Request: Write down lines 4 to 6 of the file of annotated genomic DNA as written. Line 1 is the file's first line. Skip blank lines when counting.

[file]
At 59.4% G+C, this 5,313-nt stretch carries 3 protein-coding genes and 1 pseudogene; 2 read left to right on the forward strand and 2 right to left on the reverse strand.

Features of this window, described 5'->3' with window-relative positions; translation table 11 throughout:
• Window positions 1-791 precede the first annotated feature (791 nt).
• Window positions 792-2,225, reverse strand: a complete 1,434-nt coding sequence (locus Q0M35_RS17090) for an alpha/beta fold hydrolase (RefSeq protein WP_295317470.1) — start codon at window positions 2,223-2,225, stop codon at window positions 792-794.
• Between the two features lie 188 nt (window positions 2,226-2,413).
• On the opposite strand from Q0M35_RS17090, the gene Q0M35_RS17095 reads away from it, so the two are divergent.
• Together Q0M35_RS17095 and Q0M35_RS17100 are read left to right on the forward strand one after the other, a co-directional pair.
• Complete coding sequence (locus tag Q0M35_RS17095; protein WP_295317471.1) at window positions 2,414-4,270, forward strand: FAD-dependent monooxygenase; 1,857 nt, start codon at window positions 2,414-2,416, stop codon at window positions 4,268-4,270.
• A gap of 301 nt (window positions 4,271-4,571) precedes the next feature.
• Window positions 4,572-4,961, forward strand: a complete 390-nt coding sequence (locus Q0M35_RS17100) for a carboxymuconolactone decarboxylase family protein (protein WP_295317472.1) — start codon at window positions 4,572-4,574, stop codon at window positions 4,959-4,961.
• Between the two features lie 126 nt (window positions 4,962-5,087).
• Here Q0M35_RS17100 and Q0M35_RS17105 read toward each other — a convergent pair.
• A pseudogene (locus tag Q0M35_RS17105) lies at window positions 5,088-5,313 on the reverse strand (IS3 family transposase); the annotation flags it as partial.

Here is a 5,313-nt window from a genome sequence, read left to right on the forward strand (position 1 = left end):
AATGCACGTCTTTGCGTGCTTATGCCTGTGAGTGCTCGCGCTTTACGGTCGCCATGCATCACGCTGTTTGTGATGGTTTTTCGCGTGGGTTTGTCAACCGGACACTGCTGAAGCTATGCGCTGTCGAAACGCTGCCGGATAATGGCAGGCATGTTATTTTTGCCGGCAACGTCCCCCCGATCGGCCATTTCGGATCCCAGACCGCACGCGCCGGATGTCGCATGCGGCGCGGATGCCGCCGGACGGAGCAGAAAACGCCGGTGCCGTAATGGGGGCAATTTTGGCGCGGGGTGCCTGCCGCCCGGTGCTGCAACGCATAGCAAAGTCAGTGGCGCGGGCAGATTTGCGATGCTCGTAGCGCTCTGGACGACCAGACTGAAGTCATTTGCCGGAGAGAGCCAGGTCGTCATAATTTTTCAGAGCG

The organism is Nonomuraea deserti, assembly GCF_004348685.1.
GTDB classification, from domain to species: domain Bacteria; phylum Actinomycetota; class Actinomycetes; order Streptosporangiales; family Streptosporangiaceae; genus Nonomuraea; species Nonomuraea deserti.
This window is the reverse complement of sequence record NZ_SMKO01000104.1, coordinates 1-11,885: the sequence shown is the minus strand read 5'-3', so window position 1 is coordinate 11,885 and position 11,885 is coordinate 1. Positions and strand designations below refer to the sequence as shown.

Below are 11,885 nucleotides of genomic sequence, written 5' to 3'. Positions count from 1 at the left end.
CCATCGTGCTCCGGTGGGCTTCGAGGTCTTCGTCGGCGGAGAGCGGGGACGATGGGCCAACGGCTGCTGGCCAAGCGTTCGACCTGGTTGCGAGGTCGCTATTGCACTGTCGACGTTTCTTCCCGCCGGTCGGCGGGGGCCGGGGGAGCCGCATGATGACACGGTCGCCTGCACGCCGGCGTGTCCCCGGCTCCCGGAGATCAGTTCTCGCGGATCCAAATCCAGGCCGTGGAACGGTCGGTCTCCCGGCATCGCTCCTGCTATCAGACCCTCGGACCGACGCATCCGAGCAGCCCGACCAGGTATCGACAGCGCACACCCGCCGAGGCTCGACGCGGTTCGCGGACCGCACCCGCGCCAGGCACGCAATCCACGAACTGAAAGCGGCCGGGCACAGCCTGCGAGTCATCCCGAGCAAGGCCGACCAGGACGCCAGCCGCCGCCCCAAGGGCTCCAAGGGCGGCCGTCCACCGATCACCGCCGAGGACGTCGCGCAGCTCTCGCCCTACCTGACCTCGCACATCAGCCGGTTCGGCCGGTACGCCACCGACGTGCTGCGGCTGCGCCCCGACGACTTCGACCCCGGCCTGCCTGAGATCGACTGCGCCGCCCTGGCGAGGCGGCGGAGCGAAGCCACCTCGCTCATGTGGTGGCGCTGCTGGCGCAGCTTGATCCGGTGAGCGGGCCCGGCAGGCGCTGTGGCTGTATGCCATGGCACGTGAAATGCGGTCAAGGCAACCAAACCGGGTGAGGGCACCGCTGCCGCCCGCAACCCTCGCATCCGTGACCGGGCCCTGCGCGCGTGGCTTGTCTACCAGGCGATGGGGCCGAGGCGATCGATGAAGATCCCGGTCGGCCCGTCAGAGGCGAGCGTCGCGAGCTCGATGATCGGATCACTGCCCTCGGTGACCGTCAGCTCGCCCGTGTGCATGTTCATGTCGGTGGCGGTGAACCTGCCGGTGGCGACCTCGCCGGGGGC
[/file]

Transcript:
• Window positions 792-2,225, reverse strand: a complete 1,434-nt coding sequence (locus Q0M35_RS17090) for an alpha/beta fold hydrolase (RefSeq protein WP_295317470.1) — start codon at window positions 2,223-2,225, stop codon at window positions 792-794.
• Between the two features lie 188 nt (window positions 2,226-2,413).
• On the opposite strand from Q0M35_RS17090, the gene Q0M35_RS17095 reads away from it, so the two are divergent.